The College’s Board of Trustees approved a $175 million budget for the 2012-13 academic year during its April 12-14 meeting. This budget will allow for an increase in student charges to provide more financial aid to those who qualify, increases in capital revenue costs and an increase in faculty research grants.
Overall, the budget is up $7.2 million from last year, a 4.3-percent increase. “Most of the increase to the operating budget was due to inflationary pressures rather than programmatic expansion,” Provost Will Dudley ’89 said.
President Falk said this year’s budget marks an adjustment to the changing economy. “When we were in a recession, we pulled back harder than any other institution in our peer group, and we were very, very responsible,” Falk said. “Some of the things we pulled back were actually things we discovered we didn’t need to be spending money on. Now that we have a little more freedom to spend our money, we’re spending [it] in areas we have always wanted to … We’ve done some rethinking of priorities.”
Dudley elaborated on the revenues and expenses covered in the budget. The College has four sources of revenue: endowment earnings, which comprise 47 percent of funding; student charges, which comprise 37 percent; gifts, which comprise 10 percent; and miscellaneous income, which comprises six percent.
Endowment earnings are reported to be up $0.9 million this year, or 4.5 percent of the total endowment value.
Student charges will increase by $3 million for 2012-13. This increase was implemented to adjust to the changed demands of students on financial aid in the current times, as the numbers had not been adjusted in recent years. There are two parts to the financial aid package: the raw calculation of how much it costs to attend the College and a discretionary fund for other student expenses. The discretionary allowance for aided students was increased for the coming year, seeing a 20 percent raise per student.
“A review of the allowance had revealed that it was no longer adequate to purchase these basic necessities with the $1200 in the discretionary allowance, so we made it a priority to increase it to $1500,” Dudley said.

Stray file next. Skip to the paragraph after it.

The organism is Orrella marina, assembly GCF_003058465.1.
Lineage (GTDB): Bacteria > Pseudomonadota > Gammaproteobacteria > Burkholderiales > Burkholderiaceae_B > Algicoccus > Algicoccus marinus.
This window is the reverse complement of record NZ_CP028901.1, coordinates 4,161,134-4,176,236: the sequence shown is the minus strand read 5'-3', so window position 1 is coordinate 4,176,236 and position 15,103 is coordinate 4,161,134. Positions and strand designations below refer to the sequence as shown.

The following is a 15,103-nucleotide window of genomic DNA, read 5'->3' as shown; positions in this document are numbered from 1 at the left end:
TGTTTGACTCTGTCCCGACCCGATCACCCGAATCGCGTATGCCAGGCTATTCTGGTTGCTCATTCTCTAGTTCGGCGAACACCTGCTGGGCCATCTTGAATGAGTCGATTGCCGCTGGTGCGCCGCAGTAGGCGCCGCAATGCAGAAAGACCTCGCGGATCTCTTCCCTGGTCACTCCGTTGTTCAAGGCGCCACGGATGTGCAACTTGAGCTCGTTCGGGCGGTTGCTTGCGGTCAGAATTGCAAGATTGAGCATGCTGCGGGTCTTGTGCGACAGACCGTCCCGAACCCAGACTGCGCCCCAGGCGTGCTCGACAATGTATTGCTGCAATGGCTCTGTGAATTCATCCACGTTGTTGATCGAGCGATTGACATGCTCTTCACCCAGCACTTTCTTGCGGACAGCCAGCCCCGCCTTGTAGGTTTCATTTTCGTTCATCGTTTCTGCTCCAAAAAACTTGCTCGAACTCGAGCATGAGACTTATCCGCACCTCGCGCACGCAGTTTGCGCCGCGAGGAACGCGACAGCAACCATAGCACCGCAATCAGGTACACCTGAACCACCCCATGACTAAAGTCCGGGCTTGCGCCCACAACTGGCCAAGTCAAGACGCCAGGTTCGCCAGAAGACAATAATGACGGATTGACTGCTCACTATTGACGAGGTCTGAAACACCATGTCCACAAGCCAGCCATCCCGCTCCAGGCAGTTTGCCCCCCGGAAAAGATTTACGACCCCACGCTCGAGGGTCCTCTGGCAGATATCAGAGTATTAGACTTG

In the third category of revenue, gifts saw an increase of $3.5 million.
Additionally, the upcoming fiscal year will see the first installment of an $100,000 Andrew W. Mellon grant for academic technology initiatives.
“The first installment of the Mellon grant will be used to develop and implement software for a new Academic Institutional Repository, which will host and make accessible digital collections and projects created by faculty and students,” Dudley explained. “Going forward, the grant will support the development of projects in digital teaching and scholarship, in conjunction with the Center for Media Initiatives in the new library.”
Dudley explained that the College has three primary expenses: compensation, which increased $2.1 million; operating budgets, which increased $4.4 million; and capital renewal, which increased $1.1 million.
Faculty research and travel budgets were also increased by 20 percent this year, from $2500 to $3000 annually. The increase was proposed in the past but was delayed due to the financial crisis. It is being implemented to allow faculty to participate in professional conferences that are essential to their work.
Capital renewal is the investment in maintaining the qualities of facilities at the College. It was cut significantly during the financial crisis but has been increased to return to sustainable levels.